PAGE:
Tutorial: Measure Twice, Cut Once: Dive Into Network Foundations the Right Way!


Authors:   Jason Skrzypek, Marino Wijay


The conference presentation is about a workshop on network foundations for cloud-native ecosystems, with a focus on Kubernetes and related technologies.
  • Understanding how data moves between applications is critical for performance, security, and efficiency
  • CoreDNS, Envoy, Istio, CNI, and Cilium are important cloud-native networking tools
  • The workshop covers topics such as packet flow, network communication tracking, DNS, service mesh, and container networking
  • The OSI model is used to understand how data moves around a network
  • The workshop consists of seven modules covering different aspects of networking
  • The presenters provide a sandbox environment for participants to follow along with the workshop
The presenters share their personal motivations for creating the workshop, including struggling to learn Istio and understanding the importance of networking for container systems. They also emphasize the need for foundational knowledge in networking to better understand Kubernetes and related technologies.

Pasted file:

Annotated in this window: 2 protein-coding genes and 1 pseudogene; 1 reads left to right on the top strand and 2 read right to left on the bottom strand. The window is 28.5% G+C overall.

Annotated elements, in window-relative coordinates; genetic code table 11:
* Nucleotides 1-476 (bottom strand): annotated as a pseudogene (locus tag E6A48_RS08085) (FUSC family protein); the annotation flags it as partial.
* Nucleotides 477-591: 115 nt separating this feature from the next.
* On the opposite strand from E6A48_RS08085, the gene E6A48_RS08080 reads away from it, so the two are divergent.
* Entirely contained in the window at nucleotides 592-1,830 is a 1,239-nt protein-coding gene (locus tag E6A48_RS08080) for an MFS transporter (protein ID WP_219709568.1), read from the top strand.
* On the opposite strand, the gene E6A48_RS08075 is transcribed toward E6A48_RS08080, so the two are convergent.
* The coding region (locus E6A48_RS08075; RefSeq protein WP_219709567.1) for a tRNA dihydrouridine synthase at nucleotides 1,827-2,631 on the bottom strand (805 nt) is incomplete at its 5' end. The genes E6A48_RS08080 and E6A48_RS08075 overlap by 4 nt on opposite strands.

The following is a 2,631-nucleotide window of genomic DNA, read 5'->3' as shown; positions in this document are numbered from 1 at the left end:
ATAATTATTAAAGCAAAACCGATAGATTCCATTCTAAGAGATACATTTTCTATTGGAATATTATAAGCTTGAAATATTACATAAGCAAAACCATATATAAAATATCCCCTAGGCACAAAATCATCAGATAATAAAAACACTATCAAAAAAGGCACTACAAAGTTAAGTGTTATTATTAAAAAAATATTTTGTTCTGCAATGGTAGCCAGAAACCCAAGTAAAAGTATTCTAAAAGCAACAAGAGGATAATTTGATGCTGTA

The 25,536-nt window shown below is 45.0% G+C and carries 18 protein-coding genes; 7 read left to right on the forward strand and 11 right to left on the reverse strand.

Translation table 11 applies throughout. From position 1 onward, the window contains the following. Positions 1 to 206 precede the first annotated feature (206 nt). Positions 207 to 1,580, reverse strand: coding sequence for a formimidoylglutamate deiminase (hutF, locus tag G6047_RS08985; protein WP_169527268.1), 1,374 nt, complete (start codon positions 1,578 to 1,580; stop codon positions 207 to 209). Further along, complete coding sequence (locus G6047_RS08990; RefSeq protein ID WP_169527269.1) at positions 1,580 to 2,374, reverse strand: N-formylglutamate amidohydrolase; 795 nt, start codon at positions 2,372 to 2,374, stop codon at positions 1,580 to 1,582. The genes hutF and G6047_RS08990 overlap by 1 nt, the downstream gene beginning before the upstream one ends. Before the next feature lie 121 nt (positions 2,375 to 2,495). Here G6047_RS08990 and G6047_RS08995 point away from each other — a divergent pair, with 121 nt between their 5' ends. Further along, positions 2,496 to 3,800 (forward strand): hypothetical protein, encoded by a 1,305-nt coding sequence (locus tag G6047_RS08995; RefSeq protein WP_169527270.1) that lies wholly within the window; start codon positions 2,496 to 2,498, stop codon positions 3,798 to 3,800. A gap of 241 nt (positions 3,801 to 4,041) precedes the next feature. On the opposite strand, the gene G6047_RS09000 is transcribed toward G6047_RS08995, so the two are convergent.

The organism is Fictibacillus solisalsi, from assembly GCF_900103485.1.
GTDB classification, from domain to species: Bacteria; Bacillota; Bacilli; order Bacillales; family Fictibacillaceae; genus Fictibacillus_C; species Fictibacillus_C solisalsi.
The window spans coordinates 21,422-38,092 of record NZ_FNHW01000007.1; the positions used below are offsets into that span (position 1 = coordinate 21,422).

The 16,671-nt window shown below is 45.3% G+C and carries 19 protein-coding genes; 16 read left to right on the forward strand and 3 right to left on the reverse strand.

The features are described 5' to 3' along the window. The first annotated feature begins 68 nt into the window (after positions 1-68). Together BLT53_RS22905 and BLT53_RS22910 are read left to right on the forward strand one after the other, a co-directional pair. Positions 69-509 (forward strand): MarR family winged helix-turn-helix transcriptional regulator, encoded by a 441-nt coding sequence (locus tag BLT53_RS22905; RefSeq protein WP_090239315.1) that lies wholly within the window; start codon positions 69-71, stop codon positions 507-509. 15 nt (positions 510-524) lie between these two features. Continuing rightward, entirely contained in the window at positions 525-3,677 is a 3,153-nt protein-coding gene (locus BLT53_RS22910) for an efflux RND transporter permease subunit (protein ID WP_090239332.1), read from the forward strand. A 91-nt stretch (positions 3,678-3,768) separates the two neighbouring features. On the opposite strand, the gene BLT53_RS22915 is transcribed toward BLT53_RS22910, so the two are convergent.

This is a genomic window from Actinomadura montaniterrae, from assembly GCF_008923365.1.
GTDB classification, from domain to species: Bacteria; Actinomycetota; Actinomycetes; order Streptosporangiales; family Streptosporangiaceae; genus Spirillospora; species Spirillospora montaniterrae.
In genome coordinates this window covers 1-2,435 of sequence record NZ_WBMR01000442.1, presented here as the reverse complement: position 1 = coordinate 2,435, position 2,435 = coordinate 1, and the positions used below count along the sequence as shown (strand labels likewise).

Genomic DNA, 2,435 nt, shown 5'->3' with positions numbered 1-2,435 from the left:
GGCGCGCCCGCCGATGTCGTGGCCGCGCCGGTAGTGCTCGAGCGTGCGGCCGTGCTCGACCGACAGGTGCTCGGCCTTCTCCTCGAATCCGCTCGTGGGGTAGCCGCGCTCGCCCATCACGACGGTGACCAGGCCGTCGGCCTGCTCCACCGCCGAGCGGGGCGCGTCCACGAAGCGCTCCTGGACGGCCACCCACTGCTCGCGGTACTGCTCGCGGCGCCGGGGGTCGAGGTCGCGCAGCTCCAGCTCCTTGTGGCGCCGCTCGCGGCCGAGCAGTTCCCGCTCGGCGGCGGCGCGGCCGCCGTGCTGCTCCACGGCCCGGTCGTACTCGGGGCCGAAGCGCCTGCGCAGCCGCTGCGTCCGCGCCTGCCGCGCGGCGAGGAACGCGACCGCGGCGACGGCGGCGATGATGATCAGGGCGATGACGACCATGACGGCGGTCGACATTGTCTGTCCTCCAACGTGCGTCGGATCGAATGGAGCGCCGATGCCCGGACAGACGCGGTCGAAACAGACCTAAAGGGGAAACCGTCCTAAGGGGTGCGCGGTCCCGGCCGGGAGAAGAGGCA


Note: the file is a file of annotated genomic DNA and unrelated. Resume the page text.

Networking is the foundation of distributed computing, especially in cloud-native ecosystems. Your awareness of how data moves between applications is critical for understanding their performance, security, and efficiency. As many microservices are built and deployed onto container systems like Kubernetes, it’s key to understand where traffic goes, how to communicate with your applications, how to decipher network protocols, and the various transactions that could be present. CoreDNS, Envoy, Istio, CNI, and Cilium and cloud-native networking tools offer many advantages, but in failure conditions, they require a deep understanding of the Linux networking stack. This workshop will prepare you to navigate networks and develop expertise in the networking technologies found throughout KubeCon + CloudNativeCon. Taking this workshop will help you to answer the questions: - What does a packet look like? - How does it flow into your microservices? - How do you track network communications? - Why do you need DNS? - How does a service mesh enhance your microservices network? - What does the shift away from IPtables toward eBPF mean for network performance?